TASK FORCE RECOMMENDATIONS RAISE ETHICS BAR
FOR STATE’S TEACHERS
Ensuring a productive and safe school environment for students and teachers was the driving force behind the Task Force on Teacher Ethics and Licensure’s report, "Raising the Bar for North Carolina’s Teachers," today released by State Superintendent June Atkinson.
"A safe, positive and nurturing learning environment is essential to high academic performance in our classrooms," said State Superintendent Atkinson. "It is imperative that misconduct by teachers be promptly reported and appropriately investigated to ensure that we are achieving this goal." Atkinson went on to thank Task Force members and Department and Board staff for their commitment and diligence in developing the report and its corresponding recommendations.
In the report, the Task Force released 15 recommendations that would help hold teachers, administrators, substitute teachers and teacher assistants to the highest ethical standards. These recommendations include ways to change the current teacher licensure application and renewal process to gain a more comprehensive and accurate picture of the personal and professional backgrounds of those who apply to work in public schools.
Other recommendations call for increased communication among school districts, law enforcement, district attorneys, the State Board of Education and the public regarding teacher misconduct and discipline, and require teachers and administrators to report any criminal charges or arrests to their district and to the North Carolina Department of Public Instruction (NCDPI).
State Superintendent Atkinson charged the Task Force with reviewing state laws and policies regarding ethics requirements for professional educators and to give special attention to the licensure application and certification process. Members included school board attorneys, human resource directors and members of various educational organizations such as the Professional Administrators of NC, North Carolina Association of Educators, Professional Educators of NC and the North Carolina School Boards Association.
Prior to 1993, no policy existed that required principals or local school districts to report to the NCDPI any misconduct of a licensed educator that would amount to sexual or physical abuse of a student, with the definition of sexual abuse being broad enough to encompass sexual misconduct on the part of a licensed educator. When misconduct is reported, the State Superintendent’s Advisory Committee on Teacher Ethics investigates the allegation and makes a recommendation to the State Superintendent. The State Superintendent then recommends whether the educators’ license should be revoked to the State Board of Education where the final decision on all revoked, suspended or surrendered licenses is made. The State Board of Education first revoked a teacher's license in December 1967. Since that time, it has taken action against more than 430 licenses. The Board revoked 36 teaching licenses in 2009.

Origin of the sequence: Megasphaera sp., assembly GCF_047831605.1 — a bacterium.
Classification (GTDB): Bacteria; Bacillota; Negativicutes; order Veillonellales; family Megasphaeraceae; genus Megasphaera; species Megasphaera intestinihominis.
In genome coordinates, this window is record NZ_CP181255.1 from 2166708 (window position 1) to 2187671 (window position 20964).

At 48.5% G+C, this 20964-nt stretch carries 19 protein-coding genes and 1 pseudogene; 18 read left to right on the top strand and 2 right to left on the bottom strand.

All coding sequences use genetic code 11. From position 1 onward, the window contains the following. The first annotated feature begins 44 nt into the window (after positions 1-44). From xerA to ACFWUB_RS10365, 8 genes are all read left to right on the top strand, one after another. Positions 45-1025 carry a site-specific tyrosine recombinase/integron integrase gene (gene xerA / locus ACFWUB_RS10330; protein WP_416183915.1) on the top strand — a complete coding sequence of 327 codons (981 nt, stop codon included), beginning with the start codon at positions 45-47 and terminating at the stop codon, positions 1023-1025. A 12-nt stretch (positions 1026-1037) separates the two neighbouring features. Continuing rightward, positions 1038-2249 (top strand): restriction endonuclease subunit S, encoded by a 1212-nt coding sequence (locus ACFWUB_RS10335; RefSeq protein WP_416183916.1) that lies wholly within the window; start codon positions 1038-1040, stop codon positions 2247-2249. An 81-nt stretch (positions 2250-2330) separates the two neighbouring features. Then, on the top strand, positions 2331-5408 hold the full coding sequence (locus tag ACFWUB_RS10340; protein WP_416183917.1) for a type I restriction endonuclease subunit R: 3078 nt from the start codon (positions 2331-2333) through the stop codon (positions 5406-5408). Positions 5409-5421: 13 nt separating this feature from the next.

Atkinson said she would be forming an internal working group to determine how to best move forward with the Task Force’s recommendations. "In some cases, we will need the support and action of the State Board of Education and the General Assembly," said Atkinson. "My goal is to move these recommendations forward to make sure our schools and classrooms are safe and positive environments for learning."
The full report is available online. For more information, please contact the NCDPI Communications division at 919.807.3450.
About the North Carolina Department of Public Instruction:
The North Carolina Department of Public Instruction provides leadership to 115 local public school districts and 160 charter schools serving over 1.5 million students in kindergarten through high school graduation. The agency is responsible for all aspects of the state's public school system and works under the direction of the North Carolina State Board of Education.
For more information:
NCDPI Communication and Information Division, 919.807.3450.